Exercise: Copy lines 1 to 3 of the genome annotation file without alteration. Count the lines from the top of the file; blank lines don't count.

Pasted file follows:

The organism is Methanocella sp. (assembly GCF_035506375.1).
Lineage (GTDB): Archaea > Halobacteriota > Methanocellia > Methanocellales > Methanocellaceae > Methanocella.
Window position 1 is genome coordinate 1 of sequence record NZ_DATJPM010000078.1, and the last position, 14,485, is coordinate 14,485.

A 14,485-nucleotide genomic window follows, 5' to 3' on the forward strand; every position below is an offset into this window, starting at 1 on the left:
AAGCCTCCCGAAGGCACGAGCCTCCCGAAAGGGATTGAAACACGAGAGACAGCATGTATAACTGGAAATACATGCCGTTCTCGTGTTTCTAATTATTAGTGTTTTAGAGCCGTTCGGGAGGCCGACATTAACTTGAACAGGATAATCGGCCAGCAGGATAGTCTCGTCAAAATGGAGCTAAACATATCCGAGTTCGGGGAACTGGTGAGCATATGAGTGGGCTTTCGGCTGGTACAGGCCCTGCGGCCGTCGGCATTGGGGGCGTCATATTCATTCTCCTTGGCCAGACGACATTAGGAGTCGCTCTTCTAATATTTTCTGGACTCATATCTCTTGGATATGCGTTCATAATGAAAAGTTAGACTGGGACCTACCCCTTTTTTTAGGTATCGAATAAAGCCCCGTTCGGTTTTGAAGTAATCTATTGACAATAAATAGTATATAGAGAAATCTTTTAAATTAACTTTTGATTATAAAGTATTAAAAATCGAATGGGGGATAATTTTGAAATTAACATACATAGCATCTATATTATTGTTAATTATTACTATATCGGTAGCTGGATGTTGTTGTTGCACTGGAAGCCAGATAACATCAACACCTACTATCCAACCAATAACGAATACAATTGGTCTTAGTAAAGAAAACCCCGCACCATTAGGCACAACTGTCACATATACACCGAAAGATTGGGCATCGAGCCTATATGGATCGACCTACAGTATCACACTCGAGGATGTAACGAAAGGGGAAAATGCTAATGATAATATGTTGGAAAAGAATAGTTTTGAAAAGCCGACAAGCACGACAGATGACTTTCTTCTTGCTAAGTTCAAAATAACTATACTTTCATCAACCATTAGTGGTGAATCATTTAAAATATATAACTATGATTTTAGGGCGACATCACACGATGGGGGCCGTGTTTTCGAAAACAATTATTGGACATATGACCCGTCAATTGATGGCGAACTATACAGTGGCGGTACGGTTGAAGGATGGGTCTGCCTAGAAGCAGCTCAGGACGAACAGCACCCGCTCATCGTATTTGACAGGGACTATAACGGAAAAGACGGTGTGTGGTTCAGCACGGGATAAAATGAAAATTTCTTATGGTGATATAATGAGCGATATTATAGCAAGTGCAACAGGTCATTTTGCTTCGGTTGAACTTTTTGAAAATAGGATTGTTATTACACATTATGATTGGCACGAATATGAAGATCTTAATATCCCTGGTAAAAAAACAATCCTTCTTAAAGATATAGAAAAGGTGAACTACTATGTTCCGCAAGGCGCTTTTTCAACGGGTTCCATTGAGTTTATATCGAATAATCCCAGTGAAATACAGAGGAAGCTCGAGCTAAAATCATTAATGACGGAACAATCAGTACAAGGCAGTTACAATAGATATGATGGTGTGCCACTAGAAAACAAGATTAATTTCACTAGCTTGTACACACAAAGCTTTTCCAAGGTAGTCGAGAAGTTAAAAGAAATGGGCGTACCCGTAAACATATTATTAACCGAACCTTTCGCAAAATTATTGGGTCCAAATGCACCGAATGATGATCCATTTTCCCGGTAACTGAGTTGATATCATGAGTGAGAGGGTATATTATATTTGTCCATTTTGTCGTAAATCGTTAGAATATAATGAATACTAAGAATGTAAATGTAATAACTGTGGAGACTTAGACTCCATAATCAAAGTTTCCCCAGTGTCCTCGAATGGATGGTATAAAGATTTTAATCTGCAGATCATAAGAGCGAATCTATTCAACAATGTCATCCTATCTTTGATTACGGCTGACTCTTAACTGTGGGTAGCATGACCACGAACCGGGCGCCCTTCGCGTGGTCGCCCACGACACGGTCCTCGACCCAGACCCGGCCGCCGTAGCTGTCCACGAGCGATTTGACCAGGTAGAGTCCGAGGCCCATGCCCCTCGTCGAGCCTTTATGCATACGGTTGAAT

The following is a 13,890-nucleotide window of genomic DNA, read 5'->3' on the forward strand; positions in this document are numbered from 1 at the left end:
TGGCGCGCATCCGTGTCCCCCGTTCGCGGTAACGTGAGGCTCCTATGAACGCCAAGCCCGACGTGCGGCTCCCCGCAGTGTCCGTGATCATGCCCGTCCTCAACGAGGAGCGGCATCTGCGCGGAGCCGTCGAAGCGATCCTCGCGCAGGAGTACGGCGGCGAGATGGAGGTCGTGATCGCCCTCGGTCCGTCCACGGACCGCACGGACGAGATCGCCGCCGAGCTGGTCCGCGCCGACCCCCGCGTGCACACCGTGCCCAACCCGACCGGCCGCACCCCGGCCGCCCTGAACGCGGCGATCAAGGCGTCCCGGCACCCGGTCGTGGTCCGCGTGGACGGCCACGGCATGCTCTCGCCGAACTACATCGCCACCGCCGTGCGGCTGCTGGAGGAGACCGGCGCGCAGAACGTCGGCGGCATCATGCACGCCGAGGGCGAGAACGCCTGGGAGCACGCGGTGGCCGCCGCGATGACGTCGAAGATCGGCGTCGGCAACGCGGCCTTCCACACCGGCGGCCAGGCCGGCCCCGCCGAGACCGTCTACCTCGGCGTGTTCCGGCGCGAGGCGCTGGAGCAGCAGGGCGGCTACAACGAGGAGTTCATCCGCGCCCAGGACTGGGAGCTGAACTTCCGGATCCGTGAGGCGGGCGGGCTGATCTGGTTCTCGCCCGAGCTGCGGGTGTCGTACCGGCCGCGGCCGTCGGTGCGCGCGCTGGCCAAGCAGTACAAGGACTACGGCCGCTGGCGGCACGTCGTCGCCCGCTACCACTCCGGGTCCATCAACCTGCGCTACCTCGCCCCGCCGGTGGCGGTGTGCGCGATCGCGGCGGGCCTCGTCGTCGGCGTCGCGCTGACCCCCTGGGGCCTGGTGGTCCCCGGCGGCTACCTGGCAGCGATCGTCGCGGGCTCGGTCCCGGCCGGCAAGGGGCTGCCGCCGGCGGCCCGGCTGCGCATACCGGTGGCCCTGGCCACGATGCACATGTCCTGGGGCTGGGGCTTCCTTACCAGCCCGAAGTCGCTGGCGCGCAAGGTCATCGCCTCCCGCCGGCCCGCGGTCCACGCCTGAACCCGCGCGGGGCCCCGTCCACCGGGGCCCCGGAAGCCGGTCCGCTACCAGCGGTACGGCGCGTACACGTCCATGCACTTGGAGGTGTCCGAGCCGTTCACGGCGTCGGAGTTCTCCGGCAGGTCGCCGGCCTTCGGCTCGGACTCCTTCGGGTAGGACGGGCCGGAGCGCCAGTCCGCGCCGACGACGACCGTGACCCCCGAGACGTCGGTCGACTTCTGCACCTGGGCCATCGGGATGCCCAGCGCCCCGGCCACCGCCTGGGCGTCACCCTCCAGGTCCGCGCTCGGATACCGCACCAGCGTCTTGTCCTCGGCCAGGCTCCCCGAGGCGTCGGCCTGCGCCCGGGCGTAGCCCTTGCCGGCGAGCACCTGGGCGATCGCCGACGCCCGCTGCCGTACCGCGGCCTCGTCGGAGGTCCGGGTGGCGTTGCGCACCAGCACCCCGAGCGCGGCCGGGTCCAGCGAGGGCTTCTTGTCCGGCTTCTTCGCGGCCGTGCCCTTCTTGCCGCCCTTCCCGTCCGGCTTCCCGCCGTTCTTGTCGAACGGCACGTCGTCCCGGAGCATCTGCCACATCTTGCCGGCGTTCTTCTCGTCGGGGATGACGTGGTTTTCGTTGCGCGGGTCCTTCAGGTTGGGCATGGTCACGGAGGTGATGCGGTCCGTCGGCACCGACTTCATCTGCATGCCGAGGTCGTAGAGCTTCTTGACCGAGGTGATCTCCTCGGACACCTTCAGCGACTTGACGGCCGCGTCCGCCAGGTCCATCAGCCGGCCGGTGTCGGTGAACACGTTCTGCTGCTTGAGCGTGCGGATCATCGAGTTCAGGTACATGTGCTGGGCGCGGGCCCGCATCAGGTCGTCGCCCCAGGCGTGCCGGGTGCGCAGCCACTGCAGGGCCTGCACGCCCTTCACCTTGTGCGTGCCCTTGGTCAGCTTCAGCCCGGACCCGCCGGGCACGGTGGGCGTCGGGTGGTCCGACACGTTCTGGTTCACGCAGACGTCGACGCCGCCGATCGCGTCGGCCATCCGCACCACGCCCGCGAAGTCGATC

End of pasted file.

The organism is Methanocella sp. (assembly GCF_035506375.1).
Lineage (GTDB): Archaea > Halobacteriota > Methanocellia > Methanocellales > Methanocellaceae > Methanocella.
Window position 1 is genome coordinate 1 of sequence record NZ_DATJPM010000078.1, and the last position, 14,485, is coordinate 14,485.